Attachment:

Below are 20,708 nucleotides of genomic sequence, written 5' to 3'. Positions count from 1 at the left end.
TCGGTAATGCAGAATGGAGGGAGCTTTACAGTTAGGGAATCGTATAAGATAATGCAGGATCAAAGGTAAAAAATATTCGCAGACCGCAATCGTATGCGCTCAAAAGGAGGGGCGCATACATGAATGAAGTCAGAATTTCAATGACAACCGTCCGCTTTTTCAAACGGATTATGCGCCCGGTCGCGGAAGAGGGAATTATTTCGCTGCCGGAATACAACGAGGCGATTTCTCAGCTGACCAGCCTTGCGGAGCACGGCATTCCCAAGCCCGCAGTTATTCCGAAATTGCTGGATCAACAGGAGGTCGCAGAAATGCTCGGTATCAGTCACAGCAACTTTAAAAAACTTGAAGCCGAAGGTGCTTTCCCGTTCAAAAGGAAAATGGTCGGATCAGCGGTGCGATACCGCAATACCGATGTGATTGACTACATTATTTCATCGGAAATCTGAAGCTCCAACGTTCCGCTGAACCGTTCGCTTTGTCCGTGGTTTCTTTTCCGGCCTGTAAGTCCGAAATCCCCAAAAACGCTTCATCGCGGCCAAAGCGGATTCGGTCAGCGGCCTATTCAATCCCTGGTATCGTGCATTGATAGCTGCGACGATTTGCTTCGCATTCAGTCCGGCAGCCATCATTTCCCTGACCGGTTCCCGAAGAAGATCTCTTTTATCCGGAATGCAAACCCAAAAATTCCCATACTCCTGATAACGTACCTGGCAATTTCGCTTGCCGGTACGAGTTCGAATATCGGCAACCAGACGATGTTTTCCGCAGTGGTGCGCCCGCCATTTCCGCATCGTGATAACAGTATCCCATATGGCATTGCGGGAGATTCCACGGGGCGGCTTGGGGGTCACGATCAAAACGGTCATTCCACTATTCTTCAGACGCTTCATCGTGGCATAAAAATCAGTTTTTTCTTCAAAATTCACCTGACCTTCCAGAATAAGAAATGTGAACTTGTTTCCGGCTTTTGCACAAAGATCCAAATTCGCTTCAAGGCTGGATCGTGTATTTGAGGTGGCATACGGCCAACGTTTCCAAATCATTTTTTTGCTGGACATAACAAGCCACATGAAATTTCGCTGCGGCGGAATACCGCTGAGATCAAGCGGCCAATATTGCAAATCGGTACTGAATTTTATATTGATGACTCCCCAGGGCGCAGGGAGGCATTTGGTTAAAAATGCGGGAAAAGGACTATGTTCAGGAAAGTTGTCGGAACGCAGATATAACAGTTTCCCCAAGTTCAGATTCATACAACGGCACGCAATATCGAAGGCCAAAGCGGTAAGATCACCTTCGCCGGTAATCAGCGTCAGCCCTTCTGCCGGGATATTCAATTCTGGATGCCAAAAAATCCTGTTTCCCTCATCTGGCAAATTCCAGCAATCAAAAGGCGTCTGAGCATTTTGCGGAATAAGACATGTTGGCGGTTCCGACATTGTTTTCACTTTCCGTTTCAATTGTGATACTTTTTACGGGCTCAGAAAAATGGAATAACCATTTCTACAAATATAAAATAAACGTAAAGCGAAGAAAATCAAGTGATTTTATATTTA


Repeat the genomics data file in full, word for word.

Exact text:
Below are 20,708 nucleotides of genomic sequence, written 5' to 3'. Positions count from 1 at the left end.
TCGGTAATGCAGAATGGAGGGAGCTTTACAGTTAGGGAATCGTATAAGATAATGCAGGATCAAAGGTAAAAAATATTCGCAGACCGCAATCGTATGCGCTCAAAAGGAGGGGCGCATACATGAATGAAGTCAGAATTTCAATGACAACCGTCCGCTTTTTCAAACGGATTATGCGCCCGGTCGCGGAAGAGGGAATTATTTCGCTGCCGGAATACAACGAGGCGATTTCTCAGCTGACCAGCCTTGCGGAGCACGGCATTCCCAAGCCCGCAGTTATTCCGAAATTGCTGGATCAACAGGAGGTCGCAGAAATGCTCGGTATCAGTCACAGCAACTTTAAAAAACTTGAAGCCGAAGGTGCTTTCCCGTTCAAAAGGAAAATGGTCGGATCAGCGGTGCGATACCGCAATACCGATGTGATTGACTACATTATTTCATCGGAAATCTGAAGCTCCAACGTTCCGCTGAACCGTTCGCTTTGTCCGTGGTTTCTTTTCCGGCCTGTAAGTCCGAAATCCCCAAAAACGCTTCATCGCGGCCAAAGCGGATTCGGTCAGCGGCCTATTCAATCCCTGGTATCGTGCATTGATAGCTGCGACGATTTGCTTCGCATTCAGTCCGGCAGCCATCATTTCCCTGACCGGTTCCCGAAGAAGATCTCTTTTATCCGGAATGCAAACCCAAAAATTCCCATACTCCTGATAACGTACCTGGCAATTTCGCTTGCCGGTACGAGTTCGAATATCGGCAACCAGACGATGTTTTCCGCAGTGGTGCGCCCGCCATTTCCGCATCGTGATAACAGTATCCCATATGGCATTGCGGGAGATTCCACGGGGCGGCTTGGGGGTCACGATCAAAACGGTCATTCCACTATTCTTCAGACGCTTCATCGTGGCATAAAAATCAGTTTTTTCTTCAAAATTCACCTGACCTTCCAGAATAAGAAATGTGAACTTGTTTCCGGCTTTTGCACAAAGATCCAAATTCGCTTCAAGGCTGGATCGTGTATTTGAGGTGGCATACGGCCAACGTTTCCAAATCATTTTTTTGCTGGACATAACAAGCCACATGAAATTTCGCTGCGGCGGAATACCGCTGAGATCAAGCGGCCAATATTGCAAATCGGTACTGAATTTTATATTGATGACTCCCCAGGGCGCAGGGAGGCATTTGGTTAAAAATGCGGGAAAAGGACTATGTTCAGGAAAGTTGTCGGAACGCAGATATAACAGTTTCCCCAAGTTCAGATTCATACAACGGCACGCAATATCGAAGGCCAAAGCGGTAAGATCACCTTCGCCGGTAATCAGCGTCAGCCCTTCTGCCGGGATATTCAATTCTGGATGCCAAAAAATCCTGTTTCCCTCATCTGGCAAATTCCAGCAATCAAAAGGCGTCTGAGCATTTTGCGGAATAAGACATGTTGGCGGTTCCGACATTGTTTTCACTTTCCGTTTCAATTGTGATACTTTTTACGGGCTCAGAAAAATGGAATAACCATTTCTACAAATATAAAATAAACGTAAAGCGAAGAAAATCAAGTGATTTTATATTTA